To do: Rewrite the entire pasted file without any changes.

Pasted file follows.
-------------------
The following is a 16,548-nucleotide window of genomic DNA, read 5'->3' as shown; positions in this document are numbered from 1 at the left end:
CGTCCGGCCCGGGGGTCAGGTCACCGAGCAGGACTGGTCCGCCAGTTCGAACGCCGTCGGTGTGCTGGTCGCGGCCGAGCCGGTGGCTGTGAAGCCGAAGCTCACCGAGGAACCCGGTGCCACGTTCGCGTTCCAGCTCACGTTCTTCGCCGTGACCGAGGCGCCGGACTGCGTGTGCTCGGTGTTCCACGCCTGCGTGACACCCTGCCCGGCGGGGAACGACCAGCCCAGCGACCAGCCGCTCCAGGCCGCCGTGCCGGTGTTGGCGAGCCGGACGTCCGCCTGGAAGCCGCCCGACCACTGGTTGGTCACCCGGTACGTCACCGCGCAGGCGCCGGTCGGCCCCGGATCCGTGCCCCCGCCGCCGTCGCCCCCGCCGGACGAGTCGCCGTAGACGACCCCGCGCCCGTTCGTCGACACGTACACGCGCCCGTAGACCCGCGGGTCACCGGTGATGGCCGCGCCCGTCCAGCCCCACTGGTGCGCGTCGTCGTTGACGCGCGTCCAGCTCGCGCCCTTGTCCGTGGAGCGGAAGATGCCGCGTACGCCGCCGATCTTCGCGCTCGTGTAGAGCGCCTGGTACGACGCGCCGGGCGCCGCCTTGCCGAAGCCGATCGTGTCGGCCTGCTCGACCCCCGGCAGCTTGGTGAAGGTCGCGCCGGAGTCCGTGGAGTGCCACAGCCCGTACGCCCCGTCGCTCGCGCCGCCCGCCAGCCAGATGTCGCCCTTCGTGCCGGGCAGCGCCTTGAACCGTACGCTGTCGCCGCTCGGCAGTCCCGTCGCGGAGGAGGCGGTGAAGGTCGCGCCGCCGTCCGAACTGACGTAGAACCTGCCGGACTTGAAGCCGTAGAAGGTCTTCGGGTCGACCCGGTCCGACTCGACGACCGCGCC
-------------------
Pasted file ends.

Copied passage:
The following is a 16,548-nucleotide window of genomic DNA, read 5'->3' as shown; positions in this document are numbered from 1 at the left end:
CGTCCGGCCCGGGGGTCAGGTCACCGAGCAGGACTGGTCCGCCAGTTCGAACGCCGTCGGTGTGCTGGTCGCGGCCGAGCCGGTGGCTGTGAAGCCGAAGCTCACCGAGGAACCCGGTGCCACGTTCGCGTTCCAGCTCACGTTCTTCGCCGTGACCGAGGCGCCGGACTGCGTGTGCTCGGTGTTCCACGCCTGCGTGACACCCTGCCCGGCGGGGAACGACCAGCCCAGCGACCAGCCGCTCCAGGCCGCCGTGCCGGTGTTGGCGAGCCGGACGTCCGCCTGGAAGCCGCCCGACCACTGGTTGGTCACCCGGTACGTCACCGCGCAGGCGCCGGTCGGCCCCGGATCCGTGCCCCCGCCGCCGTCGCCCCCGCCGGACGAGTCGCCGTAGACGACCCCGCGCCCGTTCGTCGACACGTACACGCGCCCGTAGACCCGCGGGTCACCGGTGATGGCCGCGCCCGTCCAGCCCCACTGGTGCGCGTCGTCGTTGACGCGCGTCCAGCTCGCGCCCTTGTCCGTGGAGCGGAAGATGCCGCGTACGCCGCCGATCTTCGCGCTCGTGTAGAGCGCCTGGTACGACGCGCCGGGCGCCGCCTTGCCGAAGCCGATCGTGTCGGCCTGCTCGACCCCCGGCAGCTTGGTGAAGGTCGCGCCGGAGTCCGTGGAGTGCCACAGCCCGTACGCCCCGTCGCTCGCGCCGCCCGCCAGCCAGATGTCGCCCTTCGTGCCGGGCAGCGCCTTGAACCGTACGCTGTCGCCGCTCGGCAGTCCCGTCGCGGAGGAGGCGGTGAAGGTCGCGCCGCCGTCCGAACTGACGTAGAACCTGCCGGACTTGAAGCCGTAGAAGGTCTTCGGGTCGACCCGGTCCGACTCGACGACCGCGCC